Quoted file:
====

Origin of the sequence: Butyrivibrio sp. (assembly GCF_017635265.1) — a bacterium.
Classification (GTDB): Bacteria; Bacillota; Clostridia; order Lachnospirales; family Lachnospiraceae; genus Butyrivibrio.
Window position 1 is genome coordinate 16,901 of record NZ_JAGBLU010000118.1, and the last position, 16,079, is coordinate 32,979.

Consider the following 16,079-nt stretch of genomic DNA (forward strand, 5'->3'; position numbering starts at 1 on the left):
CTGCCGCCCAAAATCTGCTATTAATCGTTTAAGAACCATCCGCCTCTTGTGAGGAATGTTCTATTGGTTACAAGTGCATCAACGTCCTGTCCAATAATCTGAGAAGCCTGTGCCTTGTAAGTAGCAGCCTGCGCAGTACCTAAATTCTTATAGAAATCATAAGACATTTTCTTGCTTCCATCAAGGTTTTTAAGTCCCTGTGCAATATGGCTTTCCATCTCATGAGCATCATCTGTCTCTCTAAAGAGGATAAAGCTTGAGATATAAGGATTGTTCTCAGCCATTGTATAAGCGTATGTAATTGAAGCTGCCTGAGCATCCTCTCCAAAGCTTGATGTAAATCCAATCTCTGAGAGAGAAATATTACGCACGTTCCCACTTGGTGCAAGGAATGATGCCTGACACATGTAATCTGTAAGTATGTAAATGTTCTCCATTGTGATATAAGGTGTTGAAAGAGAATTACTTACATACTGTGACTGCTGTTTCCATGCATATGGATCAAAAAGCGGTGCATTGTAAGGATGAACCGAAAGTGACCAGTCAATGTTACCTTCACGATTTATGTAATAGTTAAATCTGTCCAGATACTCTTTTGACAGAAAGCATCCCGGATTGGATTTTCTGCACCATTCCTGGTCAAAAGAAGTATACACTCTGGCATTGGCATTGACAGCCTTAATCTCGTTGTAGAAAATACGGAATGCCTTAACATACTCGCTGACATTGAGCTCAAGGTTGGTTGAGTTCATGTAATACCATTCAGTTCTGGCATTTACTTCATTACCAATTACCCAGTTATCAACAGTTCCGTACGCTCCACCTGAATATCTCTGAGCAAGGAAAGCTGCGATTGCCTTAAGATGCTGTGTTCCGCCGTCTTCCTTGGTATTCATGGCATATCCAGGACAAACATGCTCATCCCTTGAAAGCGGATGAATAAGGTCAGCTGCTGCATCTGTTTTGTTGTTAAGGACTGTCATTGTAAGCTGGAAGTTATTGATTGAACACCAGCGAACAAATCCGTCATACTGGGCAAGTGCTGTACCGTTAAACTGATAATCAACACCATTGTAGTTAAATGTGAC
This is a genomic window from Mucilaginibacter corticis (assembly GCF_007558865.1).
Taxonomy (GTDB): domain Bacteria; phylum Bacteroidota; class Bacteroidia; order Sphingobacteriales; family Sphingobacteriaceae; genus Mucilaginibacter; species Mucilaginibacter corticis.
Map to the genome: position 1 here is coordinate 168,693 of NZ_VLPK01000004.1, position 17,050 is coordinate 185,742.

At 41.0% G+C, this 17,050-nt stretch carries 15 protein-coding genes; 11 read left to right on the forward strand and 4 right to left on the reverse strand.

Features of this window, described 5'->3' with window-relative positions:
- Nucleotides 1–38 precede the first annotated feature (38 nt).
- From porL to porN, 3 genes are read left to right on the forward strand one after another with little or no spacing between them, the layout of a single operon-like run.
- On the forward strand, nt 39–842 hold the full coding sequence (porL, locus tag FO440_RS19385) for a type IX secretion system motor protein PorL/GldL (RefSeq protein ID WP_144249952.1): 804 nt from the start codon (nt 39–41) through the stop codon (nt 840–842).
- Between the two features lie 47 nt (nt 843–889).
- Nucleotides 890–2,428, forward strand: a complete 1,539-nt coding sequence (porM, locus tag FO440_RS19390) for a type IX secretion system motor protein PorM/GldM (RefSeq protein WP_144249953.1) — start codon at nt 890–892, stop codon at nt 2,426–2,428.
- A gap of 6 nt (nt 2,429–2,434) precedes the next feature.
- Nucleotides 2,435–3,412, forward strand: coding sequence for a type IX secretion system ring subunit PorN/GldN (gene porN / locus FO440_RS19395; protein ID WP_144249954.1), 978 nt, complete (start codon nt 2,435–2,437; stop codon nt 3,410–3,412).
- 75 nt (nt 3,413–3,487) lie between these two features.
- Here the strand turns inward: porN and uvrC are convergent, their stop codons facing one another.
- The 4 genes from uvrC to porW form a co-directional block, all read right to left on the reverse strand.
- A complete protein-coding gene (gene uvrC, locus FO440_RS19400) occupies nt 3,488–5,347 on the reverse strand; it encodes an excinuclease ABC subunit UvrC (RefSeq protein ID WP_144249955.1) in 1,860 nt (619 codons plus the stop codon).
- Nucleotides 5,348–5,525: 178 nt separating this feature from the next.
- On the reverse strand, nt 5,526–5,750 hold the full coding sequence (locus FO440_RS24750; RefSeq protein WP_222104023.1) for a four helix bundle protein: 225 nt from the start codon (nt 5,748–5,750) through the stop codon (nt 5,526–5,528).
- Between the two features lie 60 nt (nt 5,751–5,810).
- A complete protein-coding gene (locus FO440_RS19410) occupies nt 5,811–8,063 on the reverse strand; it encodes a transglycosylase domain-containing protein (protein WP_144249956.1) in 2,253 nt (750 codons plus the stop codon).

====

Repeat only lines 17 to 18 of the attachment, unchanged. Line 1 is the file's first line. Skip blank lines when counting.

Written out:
- Nucleotides 2,435–3,412, forward strand: coding sequence for a type IX secretion system ring subunit PorN/GldN (gene porN / locus FO440_RS19395; protein ID WP_144249954.1), 978 nt, complete (start codon nt 2,435–2,437; stop codon nt 3,410–3,412).
- 75 nt (nt 3,413–3,487) lie between these two features.